This paper takes as its starting point a verse in the episode of Sennacherib’s siege of Jerusalem, 2 Chron. 32:19. I explore three phrases in the verse: “the God of Jerusalem,” “the gods of the peoples of the earth/land,” and “made by human hands.” I explore how the verse functions within the context of 2 Chron. 32, and I explore the interrelationships between this passage, 2 Kings, Isaiah, and the Psalms. Finally, I locate in this verse a site of struggle over the characterization of God, as this utterance irrupts into an otherwise pan-Israel conception of God found in Chronicles.

10:15-10:45 Ken Ristau (University of Alberta), “The Rebirth of Israel: Family and Children in Isaiah 1-11”

In Isa 8:18, Isaiah declares that he and his children are signs and portents to Israel, given by Yahweh. Indeed, children are an important part of the so-called Isaiah memoir of chapters 1-12, dominating the narrative of chapters 7-11. In these chapters, there are four children identified with names: Shear-yashub, Immanu-el, Maher-shalal-hash-baz, and Pele-yoez-el-gibbor-avi‘ad-sar-shalom. The latter three are immediately interconnected with the oracles of which they are signs. The focus of scholarship on these children has been to understand the historical events they signify, the precise meaning of their names, and their importance to the immediate context. In this quest, scholars have largely overlooked the question of why Isaiah even employs children as signs. This paper is, in part, an attempt to come to terms with that question. But, it is also more than that, it is an attempt to grasp at the meaning(s) of the children as signs, particularly within the broader motif of family that recurs throughout the book of Isaiah. Part of this attempt will seek to explore processes of deferral, refraction, and displacement that operate in the text as well as the relationships between signs, signifiers, and signifieds. The primary concern of this paper is not to prove a thesis—the book of Isaiah defies that type of understanding and explication—rather it is an attempt to open new interpretive and reading possibilities. It is an exploration of the traces and threads that flow throughout the book and it is written with the conviction that Isaiah tells an intimate story about the family of God and that family's struggles to know and relate meaningfully to the relationships, realities, and worlds that surround them.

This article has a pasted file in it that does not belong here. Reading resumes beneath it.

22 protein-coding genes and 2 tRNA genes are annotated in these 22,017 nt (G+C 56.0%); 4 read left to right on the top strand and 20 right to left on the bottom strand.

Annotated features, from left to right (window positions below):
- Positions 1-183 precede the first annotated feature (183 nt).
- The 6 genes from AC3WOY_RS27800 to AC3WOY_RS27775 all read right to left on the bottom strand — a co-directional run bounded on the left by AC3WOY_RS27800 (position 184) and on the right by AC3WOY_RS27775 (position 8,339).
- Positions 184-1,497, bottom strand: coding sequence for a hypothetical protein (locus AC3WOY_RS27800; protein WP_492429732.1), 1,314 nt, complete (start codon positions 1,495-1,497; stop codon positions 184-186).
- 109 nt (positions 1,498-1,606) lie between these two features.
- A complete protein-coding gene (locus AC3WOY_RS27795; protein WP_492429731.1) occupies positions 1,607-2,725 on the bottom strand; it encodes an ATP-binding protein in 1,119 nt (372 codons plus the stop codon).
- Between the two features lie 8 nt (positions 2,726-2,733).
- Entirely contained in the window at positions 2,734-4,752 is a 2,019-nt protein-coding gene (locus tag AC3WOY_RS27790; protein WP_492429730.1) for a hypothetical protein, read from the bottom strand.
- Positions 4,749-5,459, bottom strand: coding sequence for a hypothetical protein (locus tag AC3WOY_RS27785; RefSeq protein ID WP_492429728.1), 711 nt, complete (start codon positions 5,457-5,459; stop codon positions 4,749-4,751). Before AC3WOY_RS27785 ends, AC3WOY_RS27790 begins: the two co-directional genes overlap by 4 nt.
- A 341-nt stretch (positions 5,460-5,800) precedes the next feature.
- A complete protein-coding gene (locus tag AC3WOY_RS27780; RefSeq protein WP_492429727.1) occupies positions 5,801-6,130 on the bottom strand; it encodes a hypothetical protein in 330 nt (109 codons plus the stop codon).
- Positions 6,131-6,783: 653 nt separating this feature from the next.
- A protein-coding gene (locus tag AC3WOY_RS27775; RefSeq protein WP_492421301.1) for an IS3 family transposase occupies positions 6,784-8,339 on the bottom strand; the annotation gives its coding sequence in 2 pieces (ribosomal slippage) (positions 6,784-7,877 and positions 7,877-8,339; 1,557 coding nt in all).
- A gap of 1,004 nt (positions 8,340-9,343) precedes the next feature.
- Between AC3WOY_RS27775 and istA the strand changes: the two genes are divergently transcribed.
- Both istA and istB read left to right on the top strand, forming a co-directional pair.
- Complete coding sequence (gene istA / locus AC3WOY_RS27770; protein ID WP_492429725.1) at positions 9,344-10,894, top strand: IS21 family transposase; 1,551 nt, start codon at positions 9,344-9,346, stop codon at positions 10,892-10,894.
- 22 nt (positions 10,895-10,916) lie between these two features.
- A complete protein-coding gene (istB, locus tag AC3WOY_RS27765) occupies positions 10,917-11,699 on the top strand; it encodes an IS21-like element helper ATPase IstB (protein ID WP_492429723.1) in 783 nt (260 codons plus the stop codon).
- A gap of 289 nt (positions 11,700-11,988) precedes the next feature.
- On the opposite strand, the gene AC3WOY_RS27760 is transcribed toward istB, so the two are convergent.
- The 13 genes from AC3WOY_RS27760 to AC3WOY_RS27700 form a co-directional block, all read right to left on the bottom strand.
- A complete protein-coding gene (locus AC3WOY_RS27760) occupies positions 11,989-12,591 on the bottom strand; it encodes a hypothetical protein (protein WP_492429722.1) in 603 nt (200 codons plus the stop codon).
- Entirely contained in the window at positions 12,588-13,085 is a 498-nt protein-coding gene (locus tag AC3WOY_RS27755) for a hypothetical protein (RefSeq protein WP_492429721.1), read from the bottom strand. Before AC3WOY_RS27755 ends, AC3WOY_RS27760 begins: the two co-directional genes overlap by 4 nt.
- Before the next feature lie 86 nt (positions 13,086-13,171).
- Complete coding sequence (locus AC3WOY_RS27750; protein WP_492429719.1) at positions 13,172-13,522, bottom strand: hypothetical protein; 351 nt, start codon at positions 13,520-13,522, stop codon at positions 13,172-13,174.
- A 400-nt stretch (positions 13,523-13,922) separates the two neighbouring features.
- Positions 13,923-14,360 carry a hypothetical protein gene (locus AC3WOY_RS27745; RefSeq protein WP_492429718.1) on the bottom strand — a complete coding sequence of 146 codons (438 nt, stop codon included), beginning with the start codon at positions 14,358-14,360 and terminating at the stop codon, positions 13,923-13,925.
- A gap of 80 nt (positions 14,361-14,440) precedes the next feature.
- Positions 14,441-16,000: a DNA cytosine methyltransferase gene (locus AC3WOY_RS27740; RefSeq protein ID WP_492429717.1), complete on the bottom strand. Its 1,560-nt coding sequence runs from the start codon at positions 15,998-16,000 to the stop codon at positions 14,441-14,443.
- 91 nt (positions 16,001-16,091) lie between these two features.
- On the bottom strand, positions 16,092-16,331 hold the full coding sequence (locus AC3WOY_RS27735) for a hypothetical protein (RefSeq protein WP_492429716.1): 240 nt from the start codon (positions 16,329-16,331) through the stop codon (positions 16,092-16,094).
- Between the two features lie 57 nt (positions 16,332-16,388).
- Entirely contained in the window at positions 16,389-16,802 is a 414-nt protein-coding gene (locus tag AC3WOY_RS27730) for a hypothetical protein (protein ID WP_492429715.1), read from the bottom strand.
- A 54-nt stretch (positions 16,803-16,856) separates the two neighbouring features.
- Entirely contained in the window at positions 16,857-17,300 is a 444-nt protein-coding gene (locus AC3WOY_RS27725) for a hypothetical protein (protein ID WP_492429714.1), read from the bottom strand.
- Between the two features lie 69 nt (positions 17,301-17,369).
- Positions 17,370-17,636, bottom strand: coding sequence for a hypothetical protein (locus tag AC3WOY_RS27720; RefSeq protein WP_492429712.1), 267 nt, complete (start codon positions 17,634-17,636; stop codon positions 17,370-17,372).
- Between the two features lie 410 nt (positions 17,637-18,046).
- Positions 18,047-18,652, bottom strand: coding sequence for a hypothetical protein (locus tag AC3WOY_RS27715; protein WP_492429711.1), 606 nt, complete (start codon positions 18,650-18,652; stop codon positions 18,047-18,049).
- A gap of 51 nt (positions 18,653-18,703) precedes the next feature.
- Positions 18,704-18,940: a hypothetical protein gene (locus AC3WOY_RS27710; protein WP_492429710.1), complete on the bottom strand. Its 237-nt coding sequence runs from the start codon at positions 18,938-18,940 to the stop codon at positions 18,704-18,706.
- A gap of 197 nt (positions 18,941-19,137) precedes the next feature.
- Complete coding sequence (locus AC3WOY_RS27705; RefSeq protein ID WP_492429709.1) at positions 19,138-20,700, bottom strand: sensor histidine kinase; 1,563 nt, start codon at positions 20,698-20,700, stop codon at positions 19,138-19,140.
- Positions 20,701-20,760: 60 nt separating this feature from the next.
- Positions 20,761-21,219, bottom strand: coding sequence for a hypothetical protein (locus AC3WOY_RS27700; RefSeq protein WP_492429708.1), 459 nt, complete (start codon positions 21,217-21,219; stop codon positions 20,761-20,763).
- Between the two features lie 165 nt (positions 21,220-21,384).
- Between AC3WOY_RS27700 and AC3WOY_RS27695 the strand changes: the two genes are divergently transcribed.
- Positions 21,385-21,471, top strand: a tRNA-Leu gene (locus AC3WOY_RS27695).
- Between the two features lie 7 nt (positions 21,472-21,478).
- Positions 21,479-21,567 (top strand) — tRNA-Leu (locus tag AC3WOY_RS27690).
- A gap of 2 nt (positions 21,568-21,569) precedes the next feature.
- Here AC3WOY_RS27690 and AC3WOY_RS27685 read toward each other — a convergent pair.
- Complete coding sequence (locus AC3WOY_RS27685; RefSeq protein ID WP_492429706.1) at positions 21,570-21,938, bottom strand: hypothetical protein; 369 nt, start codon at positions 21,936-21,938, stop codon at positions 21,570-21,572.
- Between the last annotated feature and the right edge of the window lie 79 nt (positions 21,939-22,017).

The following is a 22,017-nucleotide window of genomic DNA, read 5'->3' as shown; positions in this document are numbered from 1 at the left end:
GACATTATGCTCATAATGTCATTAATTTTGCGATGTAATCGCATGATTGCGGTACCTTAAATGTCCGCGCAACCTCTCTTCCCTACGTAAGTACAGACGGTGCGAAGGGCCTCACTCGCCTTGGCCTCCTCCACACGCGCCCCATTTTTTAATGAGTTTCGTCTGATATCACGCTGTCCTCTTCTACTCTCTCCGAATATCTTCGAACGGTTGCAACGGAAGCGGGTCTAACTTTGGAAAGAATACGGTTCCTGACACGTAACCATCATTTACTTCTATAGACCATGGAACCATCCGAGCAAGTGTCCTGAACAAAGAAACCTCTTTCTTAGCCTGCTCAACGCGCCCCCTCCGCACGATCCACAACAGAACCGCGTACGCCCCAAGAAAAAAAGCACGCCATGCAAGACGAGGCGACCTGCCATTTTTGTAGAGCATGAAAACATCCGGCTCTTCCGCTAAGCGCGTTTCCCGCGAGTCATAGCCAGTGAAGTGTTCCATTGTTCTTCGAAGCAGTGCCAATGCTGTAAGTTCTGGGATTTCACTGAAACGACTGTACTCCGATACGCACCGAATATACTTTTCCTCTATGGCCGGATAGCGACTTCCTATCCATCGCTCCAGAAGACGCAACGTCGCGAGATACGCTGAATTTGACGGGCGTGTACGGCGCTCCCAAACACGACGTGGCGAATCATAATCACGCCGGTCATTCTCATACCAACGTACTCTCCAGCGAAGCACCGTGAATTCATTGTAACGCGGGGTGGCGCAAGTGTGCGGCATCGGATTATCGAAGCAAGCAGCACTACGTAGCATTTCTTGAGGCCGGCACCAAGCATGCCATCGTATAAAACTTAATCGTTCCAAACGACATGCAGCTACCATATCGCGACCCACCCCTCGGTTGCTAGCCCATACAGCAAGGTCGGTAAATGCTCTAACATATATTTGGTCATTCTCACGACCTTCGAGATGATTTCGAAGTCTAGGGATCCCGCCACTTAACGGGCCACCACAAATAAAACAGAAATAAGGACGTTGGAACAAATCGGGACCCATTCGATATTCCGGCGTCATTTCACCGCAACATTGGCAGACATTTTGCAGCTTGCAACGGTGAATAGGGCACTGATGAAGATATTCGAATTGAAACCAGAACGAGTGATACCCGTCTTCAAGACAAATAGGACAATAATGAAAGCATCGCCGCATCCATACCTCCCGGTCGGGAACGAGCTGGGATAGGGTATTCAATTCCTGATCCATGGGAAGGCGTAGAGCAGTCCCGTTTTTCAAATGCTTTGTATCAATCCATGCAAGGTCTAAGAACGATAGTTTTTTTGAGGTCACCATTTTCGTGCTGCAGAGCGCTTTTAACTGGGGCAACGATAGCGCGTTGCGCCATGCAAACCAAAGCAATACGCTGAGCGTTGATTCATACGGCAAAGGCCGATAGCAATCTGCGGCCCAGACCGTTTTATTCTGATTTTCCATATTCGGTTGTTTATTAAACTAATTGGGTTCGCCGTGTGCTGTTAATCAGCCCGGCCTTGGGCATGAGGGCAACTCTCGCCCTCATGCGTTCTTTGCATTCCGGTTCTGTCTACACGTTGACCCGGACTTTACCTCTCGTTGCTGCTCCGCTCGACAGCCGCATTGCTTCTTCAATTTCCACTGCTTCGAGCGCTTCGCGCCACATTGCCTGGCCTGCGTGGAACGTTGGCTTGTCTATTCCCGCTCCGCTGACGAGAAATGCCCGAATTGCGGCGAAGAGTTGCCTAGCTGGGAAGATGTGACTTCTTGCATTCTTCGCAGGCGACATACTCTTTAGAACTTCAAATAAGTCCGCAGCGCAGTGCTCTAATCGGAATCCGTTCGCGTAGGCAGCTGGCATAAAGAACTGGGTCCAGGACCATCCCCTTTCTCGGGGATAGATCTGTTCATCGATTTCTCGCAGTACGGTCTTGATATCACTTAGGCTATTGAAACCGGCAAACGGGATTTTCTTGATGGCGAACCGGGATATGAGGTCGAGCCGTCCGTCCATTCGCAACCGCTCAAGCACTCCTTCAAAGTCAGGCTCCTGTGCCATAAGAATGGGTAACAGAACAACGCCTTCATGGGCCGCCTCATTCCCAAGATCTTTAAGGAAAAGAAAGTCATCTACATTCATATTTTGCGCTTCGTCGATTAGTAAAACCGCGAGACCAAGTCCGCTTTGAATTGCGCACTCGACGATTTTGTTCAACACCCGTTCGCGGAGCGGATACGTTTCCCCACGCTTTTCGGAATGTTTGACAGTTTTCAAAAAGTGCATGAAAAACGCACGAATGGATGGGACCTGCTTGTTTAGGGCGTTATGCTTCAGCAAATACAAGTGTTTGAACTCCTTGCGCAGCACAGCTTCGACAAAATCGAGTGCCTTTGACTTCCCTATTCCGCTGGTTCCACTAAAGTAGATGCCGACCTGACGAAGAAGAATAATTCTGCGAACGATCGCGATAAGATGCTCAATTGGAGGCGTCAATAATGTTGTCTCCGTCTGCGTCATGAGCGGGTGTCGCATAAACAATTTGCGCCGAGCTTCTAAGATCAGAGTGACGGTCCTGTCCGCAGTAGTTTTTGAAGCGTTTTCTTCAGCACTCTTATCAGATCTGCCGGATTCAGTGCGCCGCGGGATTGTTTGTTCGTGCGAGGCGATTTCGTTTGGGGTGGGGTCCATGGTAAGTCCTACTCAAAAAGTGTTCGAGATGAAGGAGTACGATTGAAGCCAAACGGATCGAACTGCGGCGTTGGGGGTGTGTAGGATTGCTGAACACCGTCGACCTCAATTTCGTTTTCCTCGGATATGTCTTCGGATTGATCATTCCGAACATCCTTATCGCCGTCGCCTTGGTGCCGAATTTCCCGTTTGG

Break: 10:45-11:00

11:00-11:30 Lyle Eslinger (University of Calgary), “Large-scale Parallelism in the Genesis Creation Stories”

Genesis is well-known for including parallel accounts of creation in chs. 1-2. Two less known parallels are more significant for our understanding of the archaic mythological frame of biblical thought. Order emerges from chaos twice in Genesis 1-11: first in the creation event and second in the re-creation events of the flood and its aftermath. The two creation series (chs. 1-5 and 6-11, approximately) are connected by a number of parallels. The recurrences manifest a biblical neurosis about the nexus between culture and nature. It expresses Freud’s “archaic inheritance” from which the nature-culture dichotomy emerges. Though often characterized as the “pre-history,” Genesis 1-11 is a persistent sub-text that flows through the Bible. In the N.T., for example, it transmogrifies into the debate about “faith and works.” And in the modern world, of course, it resurfaces in concerns about humans’ ecological footprint and fears about the repercussions of Promethean technologies.

11:30-12:00 Dilys Patterson (Concordia University), “Nebuchadnezzar, King of the Assyrians?! Biblical Intertextuality and the Ancient Jewish Novel”

Generations of scholars were puzzled by the blatant historical errors in the Book of Judith, the most obvious being the identification of the Babylonian king Nebuchadnezzar as the king of the Assyrians; however, when the Book of Judith is examined within its literary context a fresh explanation emerges. These “errors” become significant intertextual tools that work to juxtapose elements of biblical literature in a manner that creates new meaning.
The early development of prose fiction drew on Aristotle’s concept of mimesis, or imitation of life, but during the Hellenistic period, the notion of imitation also included the incorporation of allusions from literature. The use of intertextuality in Jewish literature of the Second Temple period tends to be overlooked by scholars. Influenced by forms of Hellenistic literature, such as the extended prose fiction of Xenophon’s Cryopaedia, Jewish authors of this time sought to emulate the form while creating a tale with a uniquely Jewish voice.
The literary theory of Julia Kristeva draws attention to what occurs in literature when intertextuality is used; according to Kristeva, the use of intertextual references transpose different “signifying systems” into the new literary work. With this understanding of intertextuality, the conflation of disparate elements of biblical literature, such as the identification of Nebuchadnezzar as the Assyrian king, take on a symbolic importance that surpasses the specificity of one particular moment in Jewish history. Nebuchadnezzar, king of the Assyrians, serves to recall the cumulative threat of annihilation at the hands of foreign powers.
The author of the Book of Judith successfully uses biblical intertextuality to create a unique tale about a Jewish woman who defends her people. This paper explores the use of biblical allusions in the Book of Judith as a fresh approach to the study of Second Temple literature.

12:15-13:45 (Bell Tower Cafe, St. Paul’s College)
Women Scholars Lunch / Casse-croûte pour Casse-croûte pour les femmes savantes

13:45-16:30 (St. Paul’s College, Room 201)
Reading Bible, Gender and Theory Seminar / Groupe de travail sur la lecture de la Bible, le genre, et la théorie
Literary Approaches / Approches
Chair/Président: Lyle Eslinger (University of Calgary)